National Geographic : 1915 Feb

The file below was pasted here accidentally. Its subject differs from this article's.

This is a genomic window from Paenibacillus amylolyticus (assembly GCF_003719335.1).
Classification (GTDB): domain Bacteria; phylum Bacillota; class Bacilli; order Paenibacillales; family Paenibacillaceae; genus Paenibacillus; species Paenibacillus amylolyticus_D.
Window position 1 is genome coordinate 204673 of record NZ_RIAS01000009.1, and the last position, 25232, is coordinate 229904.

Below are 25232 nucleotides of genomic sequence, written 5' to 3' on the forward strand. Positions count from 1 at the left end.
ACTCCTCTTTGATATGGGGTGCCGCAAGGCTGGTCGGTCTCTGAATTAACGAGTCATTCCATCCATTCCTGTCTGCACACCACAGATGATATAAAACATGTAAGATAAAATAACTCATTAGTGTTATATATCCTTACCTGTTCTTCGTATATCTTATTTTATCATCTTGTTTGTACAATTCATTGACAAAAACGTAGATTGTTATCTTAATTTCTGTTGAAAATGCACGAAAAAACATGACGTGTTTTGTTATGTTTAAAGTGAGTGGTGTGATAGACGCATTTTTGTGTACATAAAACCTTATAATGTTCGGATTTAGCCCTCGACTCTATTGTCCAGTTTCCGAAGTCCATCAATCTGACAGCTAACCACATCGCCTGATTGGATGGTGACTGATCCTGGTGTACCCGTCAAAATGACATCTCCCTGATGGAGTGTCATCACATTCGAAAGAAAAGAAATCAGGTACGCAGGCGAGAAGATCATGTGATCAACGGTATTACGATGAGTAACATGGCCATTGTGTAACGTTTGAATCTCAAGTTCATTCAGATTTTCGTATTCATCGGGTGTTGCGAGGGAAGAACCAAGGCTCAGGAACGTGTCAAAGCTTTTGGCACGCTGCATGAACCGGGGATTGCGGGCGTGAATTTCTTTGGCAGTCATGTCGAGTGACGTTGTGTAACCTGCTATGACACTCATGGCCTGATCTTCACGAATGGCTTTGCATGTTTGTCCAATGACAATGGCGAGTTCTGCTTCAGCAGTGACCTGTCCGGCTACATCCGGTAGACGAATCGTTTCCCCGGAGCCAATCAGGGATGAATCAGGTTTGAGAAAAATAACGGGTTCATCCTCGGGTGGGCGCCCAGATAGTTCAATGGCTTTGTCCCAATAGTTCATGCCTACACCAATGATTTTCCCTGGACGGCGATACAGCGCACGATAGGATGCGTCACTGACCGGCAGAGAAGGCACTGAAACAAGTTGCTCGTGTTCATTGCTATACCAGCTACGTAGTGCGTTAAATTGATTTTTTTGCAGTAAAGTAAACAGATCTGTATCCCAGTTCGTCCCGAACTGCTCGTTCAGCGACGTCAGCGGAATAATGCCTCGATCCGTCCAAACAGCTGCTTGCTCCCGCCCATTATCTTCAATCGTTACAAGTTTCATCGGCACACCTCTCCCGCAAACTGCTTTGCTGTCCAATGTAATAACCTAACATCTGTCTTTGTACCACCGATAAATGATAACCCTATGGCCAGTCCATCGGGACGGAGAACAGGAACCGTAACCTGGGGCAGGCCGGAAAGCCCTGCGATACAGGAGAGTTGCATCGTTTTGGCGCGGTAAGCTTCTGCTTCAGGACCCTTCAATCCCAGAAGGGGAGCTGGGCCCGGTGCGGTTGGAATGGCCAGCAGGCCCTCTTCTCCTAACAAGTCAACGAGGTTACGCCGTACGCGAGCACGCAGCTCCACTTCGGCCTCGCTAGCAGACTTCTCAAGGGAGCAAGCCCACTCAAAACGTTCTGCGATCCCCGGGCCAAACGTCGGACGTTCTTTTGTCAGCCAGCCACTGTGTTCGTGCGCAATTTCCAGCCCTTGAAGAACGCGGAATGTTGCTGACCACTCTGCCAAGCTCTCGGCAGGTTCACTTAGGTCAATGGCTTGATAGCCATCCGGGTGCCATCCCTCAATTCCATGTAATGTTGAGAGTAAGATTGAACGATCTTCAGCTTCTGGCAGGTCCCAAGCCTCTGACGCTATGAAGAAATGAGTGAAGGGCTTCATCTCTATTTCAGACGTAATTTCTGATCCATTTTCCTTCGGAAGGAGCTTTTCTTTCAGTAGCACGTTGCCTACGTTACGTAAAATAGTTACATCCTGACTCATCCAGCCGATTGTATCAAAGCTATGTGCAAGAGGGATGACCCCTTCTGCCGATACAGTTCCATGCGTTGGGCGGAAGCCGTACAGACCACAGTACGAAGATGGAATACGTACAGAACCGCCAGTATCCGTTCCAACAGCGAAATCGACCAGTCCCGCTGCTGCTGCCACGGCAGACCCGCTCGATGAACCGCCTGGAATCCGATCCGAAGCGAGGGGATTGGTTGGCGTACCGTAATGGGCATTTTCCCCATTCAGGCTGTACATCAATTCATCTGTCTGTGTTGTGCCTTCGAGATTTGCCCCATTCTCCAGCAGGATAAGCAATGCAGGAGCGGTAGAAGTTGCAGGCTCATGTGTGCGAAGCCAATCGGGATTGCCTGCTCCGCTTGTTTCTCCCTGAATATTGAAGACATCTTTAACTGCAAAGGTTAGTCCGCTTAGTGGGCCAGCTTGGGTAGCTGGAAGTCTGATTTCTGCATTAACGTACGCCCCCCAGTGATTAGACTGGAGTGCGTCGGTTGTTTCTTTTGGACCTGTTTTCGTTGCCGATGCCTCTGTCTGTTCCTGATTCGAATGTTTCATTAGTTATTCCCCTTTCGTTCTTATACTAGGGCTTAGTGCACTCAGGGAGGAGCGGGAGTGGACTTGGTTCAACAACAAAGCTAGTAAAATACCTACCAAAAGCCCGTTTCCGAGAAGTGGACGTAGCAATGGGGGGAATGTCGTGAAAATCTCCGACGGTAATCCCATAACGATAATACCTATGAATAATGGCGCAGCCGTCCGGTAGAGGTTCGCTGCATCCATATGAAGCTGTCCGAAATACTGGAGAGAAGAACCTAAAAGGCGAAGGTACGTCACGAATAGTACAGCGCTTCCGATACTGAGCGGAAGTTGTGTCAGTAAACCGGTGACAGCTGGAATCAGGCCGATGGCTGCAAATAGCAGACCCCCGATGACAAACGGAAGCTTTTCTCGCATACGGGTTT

LITTLE STONE FIGURES OF ANIMALS CARVED OUT OF GREEN MICACEOUS SCHIST All found in one grave and representing jungle animals-that is, the peccary, the ant eater, otter, and the parrot-evidently intended to be the record of a visit to the dense jungles of the lower valley by some artistic stone artificer. I4 times natural size. disks or counters shows that practically all were ground and polished, some more, some less. A large number of them are nicely rounded. Nearly all show scratches made in the grinding and polishing, and a few are ground so thin as to be trans lucent. The scratches are in a few cases puzzling, but we have not been able to come to the conclusion that the scratches were intentional or graphic. On perhaps a dozen of the disks the scratches are suspicious; but in none of these cases can one say that they are not accidental. Certainly there is no regu lar rule about the scratches, and their suspicious character consists in occa sional markings that resemble tallying. The stone of which these disks are com posed, green chloritic schist, is soft, easily scratched, and quite suitable for being marked with tallys if it were so desired. If that had taken place, how ever, I believe that we should be in no doubt about the marking. There are tally marks on the baked-clay dice or cubes (see page 176). An exceedingly well-made group of these smaller disks, 16 in all, besides a discoidal stone pendant of similar size, was found in one hole near the Snake Rock. All of them are carefully ground and polished, and all bear, in addition to the marks of grinding and polishing, sus picious scratches. Fourteen of them are 3 cm. in diameter, one is 4.5 cm., and one a trifle over 6 cm. In two or three cases flat discoidal pebbles of similar material were found in connection with the ground and pol ished disks Forty-two oblong problematical or "record" stones were found, all of them of the same material-green chloritic schist. Two or three are thicker and rougher than the others, but most of them are about 0.3 cm. in thickness. The longest is 5.8 cm. in length and about 2 cm. in width. The widest is 3.2 cm. in length and about 2.5 in width. The smallest is 1.4 cm. in length and about 0.3 cm. in width. Nearly all bear marks of having been ground and pol ished, but none appears to have been en graved, although a number have irregu lar scratches of a suspicious character, which might, however, have been made accidentally in the course of manufac ture. Nearly all thirty-one came from -t ~-~-~-~-~ ~----=~-~ --- ~-2= v.